Faculty in the News In the News Research

February 8, 2015 at 6:37 pm

‘Toads Prefer to Bound, Not Hop’

Toads prefer to bound, not hop,” says Science News Wild Things writer Sarah Zielinski about research by Dr. Stephen Reilly, Professor of Biological Science at Ohio University.

American toads

American toad

If I were to write a children’s book, it might start like this: Hop, hop, hop, went the frog. Bound, bound, bound, goes the toad.

Toads also hop, but they’re more likely to bound like a squirrel, says a new study published January 29 in Functional Ecology. That bounding method of locomotion gives toads a leg up when it comes to dispersal, helping species like cane toads become the invading menaces we know today.

Dr. Stephen Reilly

Dr. Stephen Reilly

Stephen Reilly of Ohio University in Athens and colleagues studied the hopping behavior of three species of bufonid toads: American toads (Anaxyrus americanus), Fowler’s toads (A. fowleri) and cane toads (Rhinella marina). Cane toads are a particular concern because they are an incredibly destructive invasive species in Australia.

Read the entire Wild Things story.

Reilly Article in Functional Ecology

Reilly’s research on “Conquering the world in leaps and bounds: hopping locomotion in toads is actually bounding” was published Jan. 29 in Functional Ecology. His co-authors are Stephane J. Montuelle and Andre Schmidt of Ohio University’s Heritage College of Medicine, Emily Naylor of OHIO’s Biological Sciences Department, Michael E. Jorgensen of the University of Missouri, Lewis G. Halsey of the University or Roehampton, and Richard L. Essner Jr. of Southern Illinois University.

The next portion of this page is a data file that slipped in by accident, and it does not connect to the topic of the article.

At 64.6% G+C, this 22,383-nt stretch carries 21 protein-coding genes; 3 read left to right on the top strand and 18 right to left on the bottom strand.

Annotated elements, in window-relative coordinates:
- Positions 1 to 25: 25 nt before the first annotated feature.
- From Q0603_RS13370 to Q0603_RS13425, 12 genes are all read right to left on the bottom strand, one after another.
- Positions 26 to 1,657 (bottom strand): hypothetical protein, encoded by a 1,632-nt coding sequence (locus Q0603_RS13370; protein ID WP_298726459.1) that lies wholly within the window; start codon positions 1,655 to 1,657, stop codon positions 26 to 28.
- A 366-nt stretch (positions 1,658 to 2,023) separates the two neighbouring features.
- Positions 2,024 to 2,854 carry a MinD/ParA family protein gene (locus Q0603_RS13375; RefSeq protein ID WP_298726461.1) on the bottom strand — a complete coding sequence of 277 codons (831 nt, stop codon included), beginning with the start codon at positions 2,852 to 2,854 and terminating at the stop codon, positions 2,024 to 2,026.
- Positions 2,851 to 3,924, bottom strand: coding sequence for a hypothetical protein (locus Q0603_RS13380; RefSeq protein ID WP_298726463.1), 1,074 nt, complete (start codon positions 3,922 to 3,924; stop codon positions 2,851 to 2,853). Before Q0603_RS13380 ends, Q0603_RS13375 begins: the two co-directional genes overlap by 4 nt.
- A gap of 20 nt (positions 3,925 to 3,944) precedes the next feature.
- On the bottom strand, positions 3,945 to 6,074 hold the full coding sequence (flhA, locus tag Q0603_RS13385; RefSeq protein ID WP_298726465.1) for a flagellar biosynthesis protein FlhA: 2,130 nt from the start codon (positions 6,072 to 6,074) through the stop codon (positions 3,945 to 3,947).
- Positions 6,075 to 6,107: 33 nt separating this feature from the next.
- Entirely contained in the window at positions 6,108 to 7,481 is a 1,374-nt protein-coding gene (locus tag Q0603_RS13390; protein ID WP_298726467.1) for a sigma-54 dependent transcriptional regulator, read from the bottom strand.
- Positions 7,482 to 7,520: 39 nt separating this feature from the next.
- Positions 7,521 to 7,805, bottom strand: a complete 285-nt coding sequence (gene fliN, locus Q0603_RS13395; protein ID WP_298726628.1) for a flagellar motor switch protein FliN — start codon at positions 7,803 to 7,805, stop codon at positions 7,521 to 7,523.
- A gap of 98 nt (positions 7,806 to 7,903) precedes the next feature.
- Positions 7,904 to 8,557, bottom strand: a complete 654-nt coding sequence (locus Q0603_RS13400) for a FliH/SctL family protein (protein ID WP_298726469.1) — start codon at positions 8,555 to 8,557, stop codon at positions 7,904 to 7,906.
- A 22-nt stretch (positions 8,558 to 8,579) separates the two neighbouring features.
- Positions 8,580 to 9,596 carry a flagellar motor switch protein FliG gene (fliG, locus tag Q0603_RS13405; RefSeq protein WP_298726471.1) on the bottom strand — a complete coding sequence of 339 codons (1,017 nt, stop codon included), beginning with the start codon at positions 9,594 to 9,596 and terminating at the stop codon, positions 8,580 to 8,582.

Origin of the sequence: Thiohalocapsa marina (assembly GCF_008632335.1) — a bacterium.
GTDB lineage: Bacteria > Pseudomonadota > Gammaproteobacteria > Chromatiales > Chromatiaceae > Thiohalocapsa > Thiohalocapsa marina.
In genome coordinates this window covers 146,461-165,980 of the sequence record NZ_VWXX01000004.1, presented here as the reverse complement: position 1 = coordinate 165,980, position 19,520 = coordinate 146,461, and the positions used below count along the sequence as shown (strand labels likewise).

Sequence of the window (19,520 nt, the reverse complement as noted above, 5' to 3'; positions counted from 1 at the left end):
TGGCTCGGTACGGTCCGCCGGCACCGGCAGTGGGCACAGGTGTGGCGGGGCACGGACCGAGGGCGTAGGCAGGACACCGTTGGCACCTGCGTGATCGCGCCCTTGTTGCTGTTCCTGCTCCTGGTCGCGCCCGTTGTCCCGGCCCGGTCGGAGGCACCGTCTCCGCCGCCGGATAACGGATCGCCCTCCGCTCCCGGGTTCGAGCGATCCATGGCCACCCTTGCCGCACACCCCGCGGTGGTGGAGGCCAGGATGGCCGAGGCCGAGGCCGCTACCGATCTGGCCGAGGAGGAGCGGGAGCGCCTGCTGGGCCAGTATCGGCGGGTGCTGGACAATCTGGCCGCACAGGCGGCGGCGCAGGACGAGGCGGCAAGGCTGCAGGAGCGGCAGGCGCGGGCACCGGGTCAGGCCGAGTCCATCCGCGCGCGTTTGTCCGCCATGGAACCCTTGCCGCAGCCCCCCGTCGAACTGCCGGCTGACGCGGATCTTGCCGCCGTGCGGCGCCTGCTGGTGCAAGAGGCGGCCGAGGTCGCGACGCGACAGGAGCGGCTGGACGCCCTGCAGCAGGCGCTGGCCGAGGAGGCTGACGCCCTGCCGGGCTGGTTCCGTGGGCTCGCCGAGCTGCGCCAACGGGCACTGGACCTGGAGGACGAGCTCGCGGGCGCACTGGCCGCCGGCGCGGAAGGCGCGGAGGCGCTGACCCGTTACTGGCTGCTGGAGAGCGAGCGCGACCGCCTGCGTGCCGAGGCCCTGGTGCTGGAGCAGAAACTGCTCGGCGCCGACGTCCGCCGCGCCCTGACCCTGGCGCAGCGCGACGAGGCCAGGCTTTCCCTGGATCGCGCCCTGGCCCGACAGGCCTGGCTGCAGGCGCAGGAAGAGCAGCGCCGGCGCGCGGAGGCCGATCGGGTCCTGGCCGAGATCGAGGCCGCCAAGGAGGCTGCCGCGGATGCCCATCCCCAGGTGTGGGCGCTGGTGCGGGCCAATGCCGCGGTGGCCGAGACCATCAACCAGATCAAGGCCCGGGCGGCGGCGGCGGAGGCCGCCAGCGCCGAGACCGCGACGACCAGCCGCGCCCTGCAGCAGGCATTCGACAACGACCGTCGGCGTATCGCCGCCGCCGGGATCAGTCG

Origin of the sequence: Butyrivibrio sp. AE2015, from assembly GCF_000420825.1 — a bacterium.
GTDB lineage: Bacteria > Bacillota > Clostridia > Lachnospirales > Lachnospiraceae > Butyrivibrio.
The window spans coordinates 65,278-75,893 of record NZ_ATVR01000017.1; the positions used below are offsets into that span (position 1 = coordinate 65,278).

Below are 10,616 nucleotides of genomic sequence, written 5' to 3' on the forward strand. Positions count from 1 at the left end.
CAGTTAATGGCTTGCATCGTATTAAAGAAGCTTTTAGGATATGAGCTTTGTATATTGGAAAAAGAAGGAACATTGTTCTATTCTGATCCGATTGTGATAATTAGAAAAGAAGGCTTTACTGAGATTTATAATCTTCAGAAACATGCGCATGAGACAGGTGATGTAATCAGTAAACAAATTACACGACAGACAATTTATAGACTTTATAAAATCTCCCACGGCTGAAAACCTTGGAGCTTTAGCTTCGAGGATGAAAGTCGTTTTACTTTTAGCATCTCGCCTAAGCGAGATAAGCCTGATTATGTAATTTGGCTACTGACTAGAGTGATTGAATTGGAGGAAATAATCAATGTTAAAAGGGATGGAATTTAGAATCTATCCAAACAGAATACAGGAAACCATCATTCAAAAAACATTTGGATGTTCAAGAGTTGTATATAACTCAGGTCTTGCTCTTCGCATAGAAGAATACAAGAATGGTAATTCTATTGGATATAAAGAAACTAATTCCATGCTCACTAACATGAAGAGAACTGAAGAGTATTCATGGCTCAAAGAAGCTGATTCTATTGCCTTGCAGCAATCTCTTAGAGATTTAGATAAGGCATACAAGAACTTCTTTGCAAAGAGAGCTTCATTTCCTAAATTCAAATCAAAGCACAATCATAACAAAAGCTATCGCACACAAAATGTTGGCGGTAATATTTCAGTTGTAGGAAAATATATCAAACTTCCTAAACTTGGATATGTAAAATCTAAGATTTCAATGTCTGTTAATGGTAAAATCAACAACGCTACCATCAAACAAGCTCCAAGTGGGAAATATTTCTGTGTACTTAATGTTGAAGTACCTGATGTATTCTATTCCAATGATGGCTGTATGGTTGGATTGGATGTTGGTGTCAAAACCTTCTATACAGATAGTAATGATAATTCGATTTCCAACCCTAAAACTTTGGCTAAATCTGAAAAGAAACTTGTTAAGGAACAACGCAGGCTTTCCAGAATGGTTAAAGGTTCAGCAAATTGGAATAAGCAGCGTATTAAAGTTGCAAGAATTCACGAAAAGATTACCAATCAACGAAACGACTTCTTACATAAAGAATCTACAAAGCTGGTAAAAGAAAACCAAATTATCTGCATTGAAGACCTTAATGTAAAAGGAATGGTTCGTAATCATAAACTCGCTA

Abstract Summary

  1. While most frogs maximize jump distance as an escape behavior, toads have traded jump distance for endurance with a strategy of hopping repeatedly. This strategy has enabled toads to expand across the continents as one of the most diverse groups of anurans. Multiple studies have revealed physiological endurance adaptations for sustained hopping in toads, however, the kinematics of their sequential hopping behavior, per se, has not been studied.
  2. We compared kinematics and forces of single hops and multiple hopping sequences and quantified field performance of hopping behaviors in free ranging toads of three species and discovered a novel aspect of locomotion adaptation that adds another facet to their exceptional terrestrial locomotor abilities.
  3. We found that bouts of repeated hopping are actually a series of bounding strides where toads rotate on their hands and then land on their extended their feet and jump again without stopping. In addition, free-ranging toads appear to use bounding locomotion more frequently than single hops. Bounding in toads has the advantage of maintaining velocity and producing longer jump distances. In comparison to single hops, cyclic bounding steps reduce energy expenditure and appear to provide limb loading dynamics better suited for potential cycling of elastic energy from stride to stride than would be possible with repeated single hops.
  4. This is the first case of the common use of a bounding gait outside of mammals. Bounding adds a key terrestrial locomotor trait to the toad’s phenotype that may help explain their history of global expansion and the challenges to modern faunas as introduced toads rapidly invade new ecosystems today.

Leave a Reply

Your email address will not be published. Required fields are marked *